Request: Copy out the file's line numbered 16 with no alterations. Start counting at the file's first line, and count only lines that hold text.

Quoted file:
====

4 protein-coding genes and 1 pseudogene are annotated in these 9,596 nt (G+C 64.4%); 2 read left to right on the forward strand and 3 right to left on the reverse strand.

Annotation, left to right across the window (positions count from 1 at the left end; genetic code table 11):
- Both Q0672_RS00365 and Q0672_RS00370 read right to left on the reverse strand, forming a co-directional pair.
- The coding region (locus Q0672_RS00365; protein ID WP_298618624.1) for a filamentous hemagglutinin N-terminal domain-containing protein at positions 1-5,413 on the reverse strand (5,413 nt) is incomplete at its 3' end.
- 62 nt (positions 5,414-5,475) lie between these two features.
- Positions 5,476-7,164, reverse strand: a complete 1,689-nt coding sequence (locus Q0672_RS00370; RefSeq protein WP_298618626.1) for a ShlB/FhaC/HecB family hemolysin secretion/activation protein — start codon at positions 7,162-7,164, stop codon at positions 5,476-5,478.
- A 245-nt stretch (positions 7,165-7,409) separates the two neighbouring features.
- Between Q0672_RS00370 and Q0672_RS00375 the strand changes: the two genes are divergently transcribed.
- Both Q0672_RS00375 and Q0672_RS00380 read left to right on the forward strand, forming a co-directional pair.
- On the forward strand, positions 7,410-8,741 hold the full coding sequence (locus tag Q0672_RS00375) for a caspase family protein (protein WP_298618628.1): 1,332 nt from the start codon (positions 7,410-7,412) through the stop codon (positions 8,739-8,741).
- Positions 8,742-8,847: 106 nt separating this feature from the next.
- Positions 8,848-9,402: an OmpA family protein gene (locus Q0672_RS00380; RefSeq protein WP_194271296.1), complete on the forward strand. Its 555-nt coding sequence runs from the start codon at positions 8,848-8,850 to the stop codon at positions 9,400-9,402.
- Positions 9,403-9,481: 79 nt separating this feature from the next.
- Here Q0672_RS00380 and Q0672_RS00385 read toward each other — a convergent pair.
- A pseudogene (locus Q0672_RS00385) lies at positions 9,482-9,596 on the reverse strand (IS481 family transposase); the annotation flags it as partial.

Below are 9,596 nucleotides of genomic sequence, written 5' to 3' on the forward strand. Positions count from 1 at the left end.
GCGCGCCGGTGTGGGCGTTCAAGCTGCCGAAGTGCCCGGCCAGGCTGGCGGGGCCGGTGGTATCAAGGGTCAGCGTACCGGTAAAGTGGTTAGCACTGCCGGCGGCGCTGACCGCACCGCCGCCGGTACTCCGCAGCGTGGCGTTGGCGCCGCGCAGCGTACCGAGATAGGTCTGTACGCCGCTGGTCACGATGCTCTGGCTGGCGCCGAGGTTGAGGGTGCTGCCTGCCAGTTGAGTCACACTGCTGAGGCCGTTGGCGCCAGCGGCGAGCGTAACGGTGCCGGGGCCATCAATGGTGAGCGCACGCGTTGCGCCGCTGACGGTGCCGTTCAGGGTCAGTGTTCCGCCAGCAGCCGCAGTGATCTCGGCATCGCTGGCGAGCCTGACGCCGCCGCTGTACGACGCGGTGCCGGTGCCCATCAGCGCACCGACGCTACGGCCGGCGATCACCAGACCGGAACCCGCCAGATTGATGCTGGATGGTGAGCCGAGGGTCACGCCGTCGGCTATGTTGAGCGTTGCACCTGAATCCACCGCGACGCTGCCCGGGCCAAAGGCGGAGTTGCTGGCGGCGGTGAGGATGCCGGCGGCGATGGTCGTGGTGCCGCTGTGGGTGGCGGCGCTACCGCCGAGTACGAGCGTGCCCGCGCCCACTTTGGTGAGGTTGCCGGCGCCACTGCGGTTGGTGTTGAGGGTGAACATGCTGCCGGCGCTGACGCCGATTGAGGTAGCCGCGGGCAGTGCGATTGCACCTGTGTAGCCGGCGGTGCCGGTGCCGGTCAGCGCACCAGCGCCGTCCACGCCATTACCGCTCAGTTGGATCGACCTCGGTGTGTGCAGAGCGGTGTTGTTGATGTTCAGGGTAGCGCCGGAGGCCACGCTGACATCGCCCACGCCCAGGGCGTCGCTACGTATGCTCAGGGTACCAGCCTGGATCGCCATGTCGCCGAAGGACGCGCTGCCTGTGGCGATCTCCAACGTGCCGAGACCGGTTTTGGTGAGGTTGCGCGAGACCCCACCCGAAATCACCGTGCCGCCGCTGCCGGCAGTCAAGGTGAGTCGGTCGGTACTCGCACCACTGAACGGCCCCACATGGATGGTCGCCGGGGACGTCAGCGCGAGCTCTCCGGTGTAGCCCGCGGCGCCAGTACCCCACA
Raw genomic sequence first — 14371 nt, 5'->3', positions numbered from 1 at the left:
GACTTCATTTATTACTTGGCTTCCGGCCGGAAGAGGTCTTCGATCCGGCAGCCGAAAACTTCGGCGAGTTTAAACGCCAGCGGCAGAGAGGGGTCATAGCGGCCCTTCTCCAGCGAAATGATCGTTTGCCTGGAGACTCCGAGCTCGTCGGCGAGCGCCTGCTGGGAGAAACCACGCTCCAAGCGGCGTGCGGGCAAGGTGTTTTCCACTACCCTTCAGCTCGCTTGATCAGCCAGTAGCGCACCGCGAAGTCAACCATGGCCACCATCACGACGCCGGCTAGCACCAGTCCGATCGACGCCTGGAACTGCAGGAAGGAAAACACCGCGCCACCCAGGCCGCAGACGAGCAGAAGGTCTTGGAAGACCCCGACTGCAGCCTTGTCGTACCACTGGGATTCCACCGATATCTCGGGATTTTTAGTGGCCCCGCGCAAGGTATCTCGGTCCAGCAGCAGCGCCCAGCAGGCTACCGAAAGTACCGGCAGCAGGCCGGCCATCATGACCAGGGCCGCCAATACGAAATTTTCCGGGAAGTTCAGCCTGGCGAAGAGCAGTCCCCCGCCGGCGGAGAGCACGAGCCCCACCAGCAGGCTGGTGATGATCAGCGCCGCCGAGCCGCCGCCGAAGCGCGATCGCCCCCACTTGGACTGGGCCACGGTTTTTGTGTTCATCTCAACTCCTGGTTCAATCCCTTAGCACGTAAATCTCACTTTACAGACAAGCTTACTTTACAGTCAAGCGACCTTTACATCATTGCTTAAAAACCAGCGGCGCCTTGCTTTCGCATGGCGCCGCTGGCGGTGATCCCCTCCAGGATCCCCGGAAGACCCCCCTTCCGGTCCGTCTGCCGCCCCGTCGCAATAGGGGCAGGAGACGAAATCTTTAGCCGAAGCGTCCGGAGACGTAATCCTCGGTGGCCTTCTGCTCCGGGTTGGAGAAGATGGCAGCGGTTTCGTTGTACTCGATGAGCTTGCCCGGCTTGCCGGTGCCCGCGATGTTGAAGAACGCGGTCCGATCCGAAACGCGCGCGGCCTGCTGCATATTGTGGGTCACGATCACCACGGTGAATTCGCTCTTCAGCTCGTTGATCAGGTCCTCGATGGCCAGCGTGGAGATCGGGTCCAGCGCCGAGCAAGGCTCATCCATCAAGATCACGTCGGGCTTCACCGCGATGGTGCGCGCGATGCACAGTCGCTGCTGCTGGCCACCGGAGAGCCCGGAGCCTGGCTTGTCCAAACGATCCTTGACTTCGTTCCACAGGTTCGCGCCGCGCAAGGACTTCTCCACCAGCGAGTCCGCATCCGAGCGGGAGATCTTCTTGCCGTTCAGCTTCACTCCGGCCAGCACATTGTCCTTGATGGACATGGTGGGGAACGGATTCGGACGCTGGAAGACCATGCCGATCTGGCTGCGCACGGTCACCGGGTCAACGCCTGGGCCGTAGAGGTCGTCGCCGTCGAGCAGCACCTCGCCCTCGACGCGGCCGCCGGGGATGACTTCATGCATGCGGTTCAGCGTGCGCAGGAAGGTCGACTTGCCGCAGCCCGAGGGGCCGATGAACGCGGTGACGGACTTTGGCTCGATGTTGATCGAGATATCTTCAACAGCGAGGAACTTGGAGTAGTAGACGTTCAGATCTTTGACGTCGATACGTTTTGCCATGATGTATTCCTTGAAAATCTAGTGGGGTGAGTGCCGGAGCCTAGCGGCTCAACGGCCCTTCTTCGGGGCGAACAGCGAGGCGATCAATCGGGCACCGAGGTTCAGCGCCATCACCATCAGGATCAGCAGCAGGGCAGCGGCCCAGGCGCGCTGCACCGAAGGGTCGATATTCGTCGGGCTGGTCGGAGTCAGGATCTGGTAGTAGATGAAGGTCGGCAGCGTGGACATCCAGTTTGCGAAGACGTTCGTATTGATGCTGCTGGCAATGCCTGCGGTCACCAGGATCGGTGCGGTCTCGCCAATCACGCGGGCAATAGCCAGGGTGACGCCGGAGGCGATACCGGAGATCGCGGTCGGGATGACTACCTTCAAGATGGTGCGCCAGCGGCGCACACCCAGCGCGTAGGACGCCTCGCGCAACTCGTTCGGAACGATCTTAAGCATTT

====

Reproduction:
Below are 9,596 nucleotides of genomic sequence, written 5' to 3' on the forward strand. Positions count from 1 at the left end.